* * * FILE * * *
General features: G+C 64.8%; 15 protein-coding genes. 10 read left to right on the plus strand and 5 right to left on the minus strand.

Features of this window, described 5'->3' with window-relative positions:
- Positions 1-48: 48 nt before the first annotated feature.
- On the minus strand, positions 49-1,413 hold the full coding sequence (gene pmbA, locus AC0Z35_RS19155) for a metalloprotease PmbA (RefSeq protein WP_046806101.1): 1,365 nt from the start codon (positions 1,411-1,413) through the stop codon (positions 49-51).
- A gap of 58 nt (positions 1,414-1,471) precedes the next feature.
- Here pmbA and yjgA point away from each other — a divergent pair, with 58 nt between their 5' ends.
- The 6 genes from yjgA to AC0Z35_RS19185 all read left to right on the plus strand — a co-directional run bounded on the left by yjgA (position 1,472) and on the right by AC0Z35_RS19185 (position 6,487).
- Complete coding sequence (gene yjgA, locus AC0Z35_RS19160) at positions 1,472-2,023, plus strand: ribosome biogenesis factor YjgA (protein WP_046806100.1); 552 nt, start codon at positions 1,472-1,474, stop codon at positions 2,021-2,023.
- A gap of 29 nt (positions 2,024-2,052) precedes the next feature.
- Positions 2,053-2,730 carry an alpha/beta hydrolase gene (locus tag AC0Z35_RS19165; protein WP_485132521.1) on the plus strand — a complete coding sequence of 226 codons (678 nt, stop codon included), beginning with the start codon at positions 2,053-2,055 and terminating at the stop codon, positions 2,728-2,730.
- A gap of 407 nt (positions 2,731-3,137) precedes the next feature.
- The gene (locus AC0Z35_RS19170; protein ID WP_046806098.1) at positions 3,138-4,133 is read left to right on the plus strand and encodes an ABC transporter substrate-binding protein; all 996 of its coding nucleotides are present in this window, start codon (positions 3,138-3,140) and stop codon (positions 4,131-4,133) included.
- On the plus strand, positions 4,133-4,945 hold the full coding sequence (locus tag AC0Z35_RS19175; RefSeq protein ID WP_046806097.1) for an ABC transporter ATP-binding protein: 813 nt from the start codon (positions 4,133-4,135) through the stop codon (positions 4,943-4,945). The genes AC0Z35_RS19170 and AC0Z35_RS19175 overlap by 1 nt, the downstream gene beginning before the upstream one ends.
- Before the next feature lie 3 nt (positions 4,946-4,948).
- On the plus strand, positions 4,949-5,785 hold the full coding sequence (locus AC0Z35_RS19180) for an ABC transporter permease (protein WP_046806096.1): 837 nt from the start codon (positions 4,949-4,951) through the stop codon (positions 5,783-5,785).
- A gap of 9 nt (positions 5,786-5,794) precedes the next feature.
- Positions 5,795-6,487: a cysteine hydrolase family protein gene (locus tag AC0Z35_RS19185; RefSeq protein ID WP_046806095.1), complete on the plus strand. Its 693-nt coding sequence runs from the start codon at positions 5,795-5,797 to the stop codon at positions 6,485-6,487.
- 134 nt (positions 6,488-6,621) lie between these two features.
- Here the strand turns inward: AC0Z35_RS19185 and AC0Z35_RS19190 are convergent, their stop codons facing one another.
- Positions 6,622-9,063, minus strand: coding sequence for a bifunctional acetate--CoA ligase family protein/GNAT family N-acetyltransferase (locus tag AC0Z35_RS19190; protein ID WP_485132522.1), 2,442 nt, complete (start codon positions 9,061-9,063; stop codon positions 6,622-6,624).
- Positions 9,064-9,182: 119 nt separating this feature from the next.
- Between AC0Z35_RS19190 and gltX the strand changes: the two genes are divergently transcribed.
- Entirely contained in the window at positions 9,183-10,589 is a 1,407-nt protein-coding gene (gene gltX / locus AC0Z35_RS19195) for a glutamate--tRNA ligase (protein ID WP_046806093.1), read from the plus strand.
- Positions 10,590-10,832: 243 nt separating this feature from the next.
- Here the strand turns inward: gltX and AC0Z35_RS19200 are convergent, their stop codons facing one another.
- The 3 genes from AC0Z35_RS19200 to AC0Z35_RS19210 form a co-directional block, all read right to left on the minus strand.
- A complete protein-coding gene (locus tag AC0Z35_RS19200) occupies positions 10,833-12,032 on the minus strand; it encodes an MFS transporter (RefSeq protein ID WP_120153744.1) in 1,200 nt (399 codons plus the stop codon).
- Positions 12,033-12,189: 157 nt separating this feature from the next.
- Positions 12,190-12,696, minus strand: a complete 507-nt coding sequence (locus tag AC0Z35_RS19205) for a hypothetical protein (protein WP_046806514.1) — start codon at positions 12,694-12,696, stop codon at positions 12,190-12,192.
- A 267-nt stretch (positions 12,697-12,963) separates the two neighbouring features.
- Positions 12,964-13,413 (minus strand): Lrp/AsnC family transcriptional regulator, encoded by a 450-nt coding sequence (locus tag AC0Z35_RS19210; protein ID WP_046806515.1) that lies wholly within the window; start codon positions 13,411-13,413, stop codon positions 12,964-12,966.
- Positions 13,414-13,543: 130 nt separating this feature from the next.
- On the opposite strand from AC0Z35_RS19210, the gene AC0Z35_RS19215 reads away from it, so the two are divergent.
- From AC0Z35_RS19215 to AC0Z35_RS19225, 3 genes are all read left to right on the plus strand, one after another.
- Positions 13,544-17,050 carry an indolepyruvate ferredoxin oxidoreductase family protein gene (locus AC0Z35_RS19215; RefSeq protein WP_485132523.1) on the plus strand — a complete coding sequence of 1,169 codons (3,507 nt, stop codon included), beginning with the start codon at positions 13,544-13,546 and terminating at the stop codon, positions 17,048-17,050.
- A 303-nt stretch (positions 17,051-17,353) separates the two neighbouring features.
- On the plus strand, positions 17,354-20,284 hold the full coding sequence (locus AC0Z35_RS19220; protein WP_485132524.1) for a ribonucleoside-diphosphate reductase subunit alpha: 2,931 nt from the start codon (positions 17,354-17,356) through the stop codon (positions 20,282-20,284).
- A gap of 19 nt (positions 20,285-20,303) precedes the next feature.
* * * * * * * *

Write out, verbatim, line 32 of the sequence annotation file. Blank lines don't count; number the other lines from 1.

- Positions 13,414-13,543: 130 nt separating this feature from the next.